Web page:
You can argue about what constitutes a “natural” food product. Lots of people do. But you can’t argue with the definition of "natural." Merriam-Webster defines natural as that which is “existing in or caused by nature; not made or caused by humankind.”
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The problem with that, of course, is that it’s not very clear what that means when you’re talking about food.
Consider, if you will, whole grain bread. Bread is obviously made by man. That’s not at issue. The same is true of the flour we use to make bread. Flour is also made by man. We’ve been making it for centuries. Yet most folks consider whole wheat flour to be “natural.”
But industry standards and government regulations tend to be quite specific about what constitutes whole wheat. The Whole Grains Council says that for something to be a whole grain, it must contain the whole grain. Things are a wee bit different in Canada. Whole wheat flour in Canada must contain just 95% of the original grain kernel. Which raises the following sort of question: If I make bread using flour from Canada I cannot sell it as whole wheat bread—but would anyone object if I called that bread “natural” wheat bread?
A similar issue arises from the stevia leaf. In its raw, unprocessed state, the leaves have been used as sweeteners for centuries.
But in recent years processors have taken to isolating the sweetest glycoside molecules in the leaf and building a super sweet extract.
A comparable process creates high-fructose corn syrup from corn.
But how many people would think of such things as “natural”? Not many, it turns out—at least in San Francisco.
Meet me at the Food Court
Lawsuits over the alleged misuse of natural food labels have skyrocketed in recent months. Many of these suits originate in the Bay Area. So many, in fact, that litigators have taken to calling the area “the Food Court.”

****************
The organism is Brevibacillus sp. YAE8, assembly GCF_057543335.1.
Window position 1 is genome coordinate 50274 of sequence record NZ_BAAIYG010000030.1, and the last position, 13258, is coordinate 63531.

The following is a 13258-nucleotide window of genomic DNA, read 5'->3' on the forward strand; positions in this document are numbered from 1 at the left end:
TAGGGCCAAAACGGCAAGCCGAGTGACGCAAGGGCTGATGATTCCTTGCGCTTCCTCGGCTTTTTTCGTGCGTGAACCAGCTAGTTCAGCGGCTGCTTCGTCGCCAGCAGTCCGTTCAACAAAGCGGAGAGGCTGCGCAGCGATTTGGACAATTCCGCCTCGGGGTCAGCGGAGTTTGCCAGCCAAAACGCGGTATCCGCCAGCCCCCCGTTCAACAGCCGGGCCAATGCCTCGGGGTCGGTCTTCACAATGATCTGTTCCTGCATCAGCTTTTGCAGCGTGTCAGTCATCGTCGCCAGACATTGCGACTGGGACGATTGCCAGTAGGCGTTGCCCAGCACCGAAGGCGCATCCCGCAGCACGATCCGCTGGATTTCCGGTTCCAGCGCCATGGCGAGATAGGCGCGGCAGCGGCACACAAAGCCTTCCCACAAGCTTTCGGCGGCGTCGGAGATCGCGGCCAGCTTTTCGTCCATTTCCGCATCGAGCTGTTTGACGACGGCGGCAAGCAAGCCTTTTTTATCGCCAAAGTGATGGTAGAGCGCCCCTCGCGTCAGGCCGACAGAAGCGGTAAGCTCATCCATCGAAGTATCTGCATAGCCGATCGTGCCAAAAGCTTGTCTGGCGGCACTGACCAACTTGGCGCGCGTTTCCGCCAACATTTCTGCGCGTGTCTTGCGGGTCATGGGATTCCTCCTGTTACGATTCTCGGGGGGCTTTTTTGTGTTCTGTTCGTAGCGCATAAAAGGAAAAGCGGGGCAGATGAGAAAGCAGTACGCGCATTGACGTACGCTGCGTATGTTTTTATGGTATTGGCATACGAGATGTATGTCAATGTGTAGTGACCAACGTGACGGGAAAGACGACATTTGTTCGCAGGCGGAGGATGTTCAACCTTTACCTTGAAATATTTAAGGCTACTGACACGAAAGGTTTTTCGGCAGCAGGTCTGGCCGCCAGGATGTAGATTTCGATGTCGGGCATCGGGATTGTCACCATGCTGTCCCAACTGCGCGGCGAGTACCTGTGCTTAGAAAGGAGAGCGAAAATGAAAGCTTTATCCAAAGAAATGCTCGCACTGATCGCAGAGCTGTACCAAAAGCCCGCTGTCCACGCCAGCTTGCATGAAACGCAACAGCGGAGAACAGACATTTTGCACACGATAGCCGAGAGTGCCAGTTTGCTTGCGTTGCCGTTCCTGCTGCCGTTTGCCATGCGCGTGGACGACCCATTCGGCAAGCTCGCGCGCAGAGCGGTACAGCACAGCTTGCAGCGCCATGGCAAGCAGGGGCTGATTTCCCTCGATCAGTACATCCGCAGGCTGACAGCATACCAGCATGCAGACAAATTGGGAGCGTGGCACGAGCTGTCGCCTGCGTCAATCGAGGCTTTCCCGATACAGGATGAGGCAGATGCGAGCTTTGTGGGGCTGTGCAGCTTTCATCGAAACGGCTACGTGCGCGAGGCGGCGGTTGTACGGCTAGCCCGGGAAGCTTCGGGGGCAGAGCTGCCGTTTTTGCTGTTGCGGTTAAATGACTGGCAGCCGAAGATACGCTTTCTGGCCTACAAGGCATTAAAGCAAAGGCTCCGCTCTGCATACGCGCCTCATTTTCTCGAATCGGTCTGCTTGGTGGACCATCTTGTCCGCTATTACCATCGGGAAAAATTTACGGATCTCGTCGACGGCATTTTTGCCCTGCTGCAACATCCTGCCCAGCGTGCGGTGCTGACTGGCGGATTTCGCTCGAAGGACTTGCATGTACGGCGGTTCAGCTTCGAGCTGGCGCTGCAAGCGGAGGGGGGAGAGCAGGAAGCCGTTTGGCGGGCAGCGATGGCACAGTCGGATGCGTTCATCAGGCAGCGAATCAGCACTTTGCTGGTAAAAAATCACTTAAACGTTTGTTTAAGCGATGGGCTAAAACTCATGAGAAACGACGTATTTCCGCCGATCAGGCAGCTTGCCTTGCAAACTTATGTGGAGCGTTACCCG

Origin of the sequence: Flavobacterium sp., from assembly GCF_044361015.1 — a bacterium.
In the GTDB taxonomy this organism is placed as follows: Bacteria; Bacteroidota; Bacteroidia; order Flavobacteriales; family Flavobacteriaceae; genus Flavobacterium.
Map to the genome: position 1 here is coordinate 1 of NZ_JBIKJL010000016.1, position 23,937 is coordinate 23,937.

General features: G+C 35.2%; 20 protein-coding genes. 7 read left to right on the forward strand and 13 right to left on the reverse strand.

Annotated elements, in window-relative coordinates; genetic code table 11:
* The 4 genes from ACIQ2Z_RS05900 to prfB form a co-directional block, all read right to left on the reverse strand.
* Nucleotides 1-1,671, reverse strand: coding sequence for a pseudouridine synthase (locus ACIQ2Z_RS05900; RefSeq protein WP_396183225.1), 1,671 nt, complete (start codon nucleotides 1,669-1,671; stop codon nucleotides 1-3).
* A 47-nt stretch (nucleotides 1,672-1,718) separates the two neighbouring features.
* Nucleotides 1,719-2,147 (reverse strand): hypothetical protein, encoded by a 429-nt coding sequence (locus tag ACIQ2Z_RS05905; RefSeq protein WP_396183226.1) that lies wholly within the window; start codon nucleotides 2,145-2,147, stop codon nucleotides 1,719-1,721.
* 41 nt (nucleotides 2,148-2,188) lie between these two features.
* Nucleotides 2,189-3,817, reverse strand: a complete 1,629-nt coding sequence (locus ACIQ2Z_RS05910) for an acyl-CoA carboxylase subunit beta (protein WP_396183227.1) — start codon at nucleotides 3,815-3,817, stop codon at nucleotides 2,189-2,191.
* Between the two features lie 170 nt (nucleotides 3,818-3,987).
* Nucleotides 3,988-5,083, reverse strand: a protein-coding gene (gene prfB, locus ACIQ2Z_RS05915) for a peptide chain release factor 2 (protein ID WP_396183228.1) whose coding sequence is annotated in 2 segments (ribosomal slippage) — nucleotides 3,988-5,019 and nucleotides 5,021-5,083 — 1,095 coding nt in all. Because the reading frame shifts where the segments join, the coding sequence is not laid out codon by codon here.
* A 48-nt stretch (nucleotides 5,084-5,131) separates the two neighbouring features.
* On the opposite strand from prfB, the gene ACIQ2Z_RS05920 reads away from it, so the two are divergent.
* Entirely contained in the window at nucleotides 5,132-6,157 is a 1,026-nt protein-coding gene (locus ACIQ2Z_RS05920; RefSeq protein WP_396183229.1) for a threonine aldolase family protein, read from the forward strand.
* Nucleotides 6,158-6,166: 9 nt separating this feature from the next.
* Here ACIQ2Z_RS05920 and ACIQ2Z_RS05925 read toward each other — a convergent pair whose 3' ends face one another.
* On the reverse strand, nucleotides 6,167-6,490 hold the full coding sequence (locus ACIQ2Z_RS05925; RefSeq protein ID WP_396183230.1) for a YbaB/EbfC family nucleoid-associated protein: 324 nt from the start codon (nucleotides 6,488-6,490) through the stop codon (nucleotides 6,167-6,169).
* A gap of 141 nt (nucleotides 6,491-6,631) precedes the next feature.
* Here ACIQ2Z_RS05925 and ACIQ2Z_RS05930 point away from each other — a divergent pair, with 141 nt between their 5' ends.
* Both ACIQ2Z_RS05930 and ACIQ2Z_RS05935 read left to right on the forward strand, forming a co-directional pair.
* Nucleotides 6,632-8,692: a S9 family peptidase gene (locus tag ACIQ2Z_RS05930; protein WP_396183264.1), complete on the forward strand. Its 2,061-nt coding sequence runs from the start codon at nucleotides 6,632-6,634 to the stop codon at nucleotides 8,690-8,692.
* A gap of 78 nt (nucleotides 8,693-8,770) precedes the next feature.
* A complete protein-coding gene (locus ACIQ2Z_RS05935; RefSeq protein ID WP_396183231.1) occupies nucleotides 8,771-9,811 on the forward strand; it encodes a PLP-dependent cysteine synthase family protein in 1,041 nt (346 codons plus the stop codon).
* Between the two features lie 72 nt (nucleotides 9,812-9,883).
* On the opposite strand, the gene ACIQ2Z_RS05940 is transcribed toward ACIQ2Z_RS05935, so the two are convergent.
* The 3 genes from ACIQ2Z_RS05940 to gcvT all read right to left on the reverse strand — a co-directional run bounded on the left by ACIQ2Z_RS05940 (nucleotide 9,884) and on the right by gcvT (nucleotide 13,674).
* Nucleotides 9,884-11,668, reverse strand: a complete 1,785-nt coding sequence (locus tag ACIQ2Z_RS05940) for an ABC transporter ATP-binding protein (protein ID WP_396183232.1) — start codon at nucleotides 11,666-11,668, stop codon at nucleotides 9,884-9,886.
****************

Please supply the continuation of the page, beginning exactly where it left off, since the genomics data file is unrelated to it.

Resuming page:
Safeway has faced a number of such suits over its Open Nature line of products.
Jamba Juice recently won a round in its fight over natural labeling.
Then, just a few days ago, Cargill decided to settle a similar lawsuit over its Truvia line of sweeteners
Yet the momentum behind the cases seems to be building. Consumers and health activists want the courts to do what the Food and Drug Administration seems unwilling to do—issue hard and fast guidelines on what constitutes natural.
Enter Rep. Frank Pallone, a Democrat from New Jersey. Earlier this month, Rep. Pallone introduced the Food Labeling Modernization Act of 2013. The bill, should it become law, would require clear front-of-package labeling on the nutritional value of foods. More specifically, it would set a new standard for natural:
- A food labeled as “natural” would be misbranded if it contains any artificial ingredient, including any artificial flavor, artificial color, synthetic version of a naturally occurring substance, or any ingredient “that has undergone chemical changes” (but not including food that has undergone a traditional process to make it edible, preserve it, or make it safe, and not including a food that has undergone a traditional physical process that does not “fundamentally alter” the food).
Among the early backers of the bill are the Center for Science in the Public Interest and Consumers Union. In the opposing corner is Grocery Manufacturers Association, which said new labels would "only serve to confuse consumers."
Certainly it's too early to say what will become of this bill. But given the present environment in Washington, it seems that adding new regulations will be a tough sell.
Yet something has to change. It should be clear to the food industry that the present system cannot hold. Consumers and activists won't let this go. And unless the courts rule that class action status is unavailable for plaintiffs in natural-food cases, the lawsuits will only grow.
It's time for the best minds in the food business to come up with a solution—creating labels and terminology that is both clear and marketable. We think it will happen, and it will happen soon. Given how many exceedingly bright people we've met in this business, that's a natural assumption.
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